US8527248B2 - System and method for performing an adaptive drilling operation - Google Patents

System and method for performing an adaptive drilling operation Download PDF

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US8527248B2
US8527248B2 US12/693,119 US69311910A US8527248B2 US 8527248 B2 US8527248 B2 US 8527248B2 US 69311910 A US69311910 A US 69311910A US 8527248 B2 US8527248 B2 US 8527248B2
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drilling
model
overburden
reservoir
data
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R. K. Michael Thambynayagam
Cengiz Esmersoy
Peter Gerhard Tilke
Maurice Nessim
Annabelle Kania
Sudhendu Kashikar
Gregory P. Grove
Nader C. Dutta
Raj Banerjee
Jeffrey B. Spath
Christopher Hopkins
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WesternGeco LLC
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Priority to US12/148,415 priority Critical patent/US7966166B2/en
Priority to US12/356,137 priority patent/US8793111B2/en
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    • EFIXED CONSTRUCTIONS
    • E21EARTH DRILLING; MINING
    • E21BEARTH DRILLING, e.g. DEEP DRILLING; OBTAINING OIL, GAS, WATER, SOLUBLE OR MELTABLE MATERIALS OR A SLURRY OF MINERALS FROM WELLS
    • E21B44/00Automatic control systems specially adapted for drilling operations, i.e. self-operating systems which function to carry out or modify a drilling operation without intervention of a human operator, e.g. computer-controlled drilling systems; Systems specially adapted for monitoring a plurality of drilling variables or conditions

Abstract

A system and method for performing an adaptive drilling operation is provided. The method involves obtaining data prior to drilling, constructing a base model with a base model unit from data obtained prior to drilling, constructing an overburden posterior model with an overburden model unit using the base model and data obtained from overburden drilling, constructing a reservoir posterior model with a reservoir model unit using the overburden posterior model and the data obtained from reservoir drilling and updating drilling operation based on the models.

Description

CROSS-REFERENCE TO RELATED APPLICATION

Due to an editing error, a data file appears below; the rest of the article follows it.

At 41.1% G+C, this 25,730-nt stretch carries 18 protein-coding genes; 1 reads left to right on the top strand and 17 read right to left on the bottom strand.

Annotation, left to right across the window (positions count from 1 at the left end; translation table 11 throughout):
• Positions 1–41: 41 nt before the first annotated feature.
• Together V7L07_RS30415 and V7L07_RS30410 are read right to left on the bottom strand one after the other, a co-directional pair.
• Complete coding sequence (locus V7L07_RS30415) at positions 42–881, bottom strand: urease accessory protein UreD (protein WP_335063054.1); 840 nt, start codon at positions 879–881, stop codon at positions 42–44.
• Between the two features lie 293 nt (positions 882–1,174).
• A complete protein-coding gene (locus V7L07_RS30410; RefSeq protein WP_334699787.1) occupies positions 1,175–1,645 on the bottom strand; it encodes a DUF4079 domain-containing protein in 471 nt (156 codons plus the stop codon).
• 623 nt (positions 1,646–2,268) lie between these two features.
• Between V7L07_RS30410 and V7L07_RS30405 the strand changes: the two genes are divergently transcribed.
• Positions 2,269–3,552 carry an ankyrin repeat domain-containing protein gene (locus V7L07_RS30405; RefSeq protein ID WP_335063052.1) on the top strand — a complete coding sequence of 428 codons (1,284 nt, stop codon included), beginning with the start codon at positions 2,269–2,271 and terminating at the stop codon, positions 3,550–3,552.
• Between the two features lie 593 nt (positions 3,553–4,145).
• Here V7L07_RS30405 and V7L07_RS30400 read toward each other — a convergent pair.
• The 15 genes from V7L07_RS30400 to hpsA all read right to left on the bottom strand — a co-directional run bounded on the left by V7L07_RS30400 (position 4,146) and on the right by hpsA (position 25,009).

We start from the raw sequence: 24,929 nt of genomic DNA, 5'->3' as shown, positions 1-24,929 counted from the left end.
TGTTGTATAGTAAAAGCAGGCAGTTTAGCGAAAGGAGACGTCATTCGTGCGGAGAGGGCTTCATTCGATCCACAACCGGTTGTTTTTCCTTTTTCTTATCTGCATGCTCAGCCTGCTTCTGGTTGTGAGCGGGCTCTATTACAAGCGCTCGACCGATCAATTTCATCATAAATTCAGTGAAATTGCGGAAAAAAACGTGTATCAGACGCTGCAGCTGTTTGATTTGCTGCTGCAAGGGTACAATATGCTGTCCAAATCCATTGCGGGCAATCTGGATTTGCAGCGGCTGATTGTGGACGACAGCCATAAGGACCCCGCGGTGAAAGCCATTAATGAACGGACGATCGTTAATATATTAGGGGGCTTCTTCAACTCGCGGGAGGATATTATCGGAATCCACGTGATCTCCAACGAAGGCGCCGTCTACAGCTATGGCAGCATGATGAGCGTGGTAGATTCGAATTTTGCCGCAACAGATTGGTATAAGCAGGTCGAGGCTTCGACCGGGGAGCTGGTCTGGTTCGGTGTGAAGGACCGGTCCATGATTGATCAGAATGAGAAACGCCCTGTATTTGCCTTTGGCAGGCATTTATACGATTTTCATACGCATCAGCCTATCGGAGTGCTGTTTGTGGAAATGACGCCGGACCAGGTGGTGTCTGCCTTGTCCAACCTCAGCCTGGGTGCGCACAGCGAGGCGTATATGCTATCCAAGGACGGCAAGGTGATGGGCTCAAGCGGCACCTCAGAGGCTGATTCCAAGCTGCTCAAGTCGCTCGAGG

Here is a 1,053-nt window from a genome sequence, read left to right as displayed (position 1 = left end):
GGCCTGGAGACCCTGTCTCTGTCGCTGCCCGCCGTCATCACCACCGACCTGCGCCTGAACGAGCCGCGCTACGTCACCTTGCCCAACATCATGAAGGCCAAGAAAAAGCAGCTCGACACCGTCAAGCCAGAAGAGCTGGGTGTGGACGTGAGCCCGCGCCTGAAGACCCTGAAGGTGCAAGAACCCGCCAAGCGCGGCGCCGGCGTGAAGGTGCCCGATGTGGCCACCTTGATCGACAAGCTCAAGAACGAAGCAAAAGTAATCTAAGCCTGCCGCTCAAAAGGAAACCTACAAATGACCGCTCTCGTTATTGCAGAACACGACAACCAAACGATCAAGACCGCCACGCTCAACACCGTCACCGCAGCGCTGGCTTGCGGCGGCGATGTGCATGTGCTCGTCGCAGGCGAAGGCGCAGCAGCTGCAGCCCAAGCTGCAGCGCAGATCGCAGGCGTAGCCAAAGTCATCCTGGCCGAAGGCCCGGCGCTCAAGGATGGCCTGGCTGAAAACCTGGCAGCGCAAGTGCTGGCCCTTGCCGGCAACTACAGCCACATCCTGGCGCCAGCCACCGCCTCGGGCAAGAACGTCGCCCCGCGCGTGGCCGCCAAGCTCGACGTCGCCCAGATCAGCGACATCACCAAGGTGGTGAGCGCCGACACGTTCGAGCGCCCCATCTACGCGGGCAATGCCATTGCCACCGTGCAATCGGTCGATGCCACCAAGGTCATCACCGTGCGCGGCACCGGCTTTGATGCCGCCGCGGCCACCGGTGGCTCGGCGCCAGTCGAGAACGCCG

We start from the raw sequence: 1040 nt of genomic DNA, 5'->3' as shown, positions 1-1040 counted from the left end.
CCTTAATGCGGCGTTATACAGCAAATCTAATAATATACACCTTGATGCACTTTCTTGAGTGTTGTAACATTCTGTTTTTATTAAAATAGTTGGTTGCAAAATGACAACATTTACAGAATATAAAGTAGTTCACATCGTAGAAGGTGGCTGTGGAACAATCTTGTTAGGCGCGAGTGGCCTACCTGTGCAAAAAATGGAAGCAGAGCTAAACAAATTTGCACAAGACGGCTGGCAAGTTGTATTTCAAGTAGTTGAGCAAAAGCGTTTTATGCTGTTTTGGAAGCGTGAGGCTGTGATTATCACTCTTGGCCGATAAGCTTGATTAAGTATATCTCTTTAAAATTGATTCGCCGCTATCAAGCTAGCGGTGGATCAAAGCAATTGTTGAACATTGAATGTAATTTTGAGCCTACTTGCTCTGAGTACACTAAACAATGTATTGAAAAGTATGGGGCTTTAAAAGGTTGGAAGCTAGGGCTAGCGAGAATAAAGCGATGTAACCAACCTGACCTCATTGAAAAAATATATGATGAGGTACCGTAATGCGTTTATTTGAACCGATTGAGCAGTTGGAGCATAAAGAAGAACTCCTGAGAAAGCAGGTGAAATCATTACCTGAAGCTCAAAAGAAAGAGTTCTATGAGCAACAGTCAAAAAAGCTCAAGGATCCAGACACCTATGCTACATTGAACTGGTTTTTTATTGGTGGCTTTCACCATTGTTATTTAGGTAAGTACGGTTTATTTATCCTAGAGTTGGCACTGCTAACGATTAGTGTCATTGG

This application is a continuation-in-part application and claims under 35 U.S.C. §119(e), §120, §365(c), and/or Patent Rule 1.53(b), priority to and the benefit of U.S. patent application Ser. No. 12/148,415, filed on Apr. 18, 2008 now U.S. Pat. No. 7,966,166, and U.S. patent application Ser. No. 12/356,137, filed on Jan. 20, 2009. Both of these related applications are hereby incorporated by reference in their entirety.

BACKGROUND

The present invention relates to techniques for performing oilfield operations relating to subterranean formations having reservoirs therein. More particularly, the present invention relates to techniques for performing adaptive drilling operations based on predetermined and updated wellsite parameters.

Oilfield operations are typically performed to locate and gather valuable downhole fluids. Typical oilfield operations may include, for example, surveying, drilling, wireline testing, completions, production, planning, and oilfield analysis. One such operation is the drilling operation which involves advancing a drilling tool into the earth to form a wellbore. Key to the drilling operation is determining where and how to drill the wellbore.

Before drilling begins, a field development plan (FDP) may be prepared to define how the drilling operation will be performed. Data concerning a proposed field is considered, and an FDP designed to meet certain objectives for the field, such as maximizing value (e.g, maximum NPV), and reaching optimal reservoir locations. The FDP may include various operational specifications for performing drilling and other oilfield operations. For example, drilling specifications may specify items, such as platform locations, well or borehole trajectories, wellbore capacity, completion type, location, equipment, and/or flow rate.

While the FDP may provide a good plan for initiating drilling and other oilfield operations, many uncertainties may exist and events may be encountered during the actual drilling that could not be predicted. These uncertainties include drilling issues, such as hazards (e.g., obstacles, pressure kicks, failures, conflicts, geological abnormalities, etc.), constraints (e.g., physical, engineering, operational, financial, legal, etc.) and/or losses (e.g., equipment failure, blowouts, mud losses, equipment damage, missed targets, etc.) Attempts have been made to provide advanced techniques for making plans and predictions as described, for example, in U.S. Pat./Publication Nos. 2009/0260880, 2008/0300793, 2007/0285274 and 2005/0114031, as well as GB Patent No. 2405205.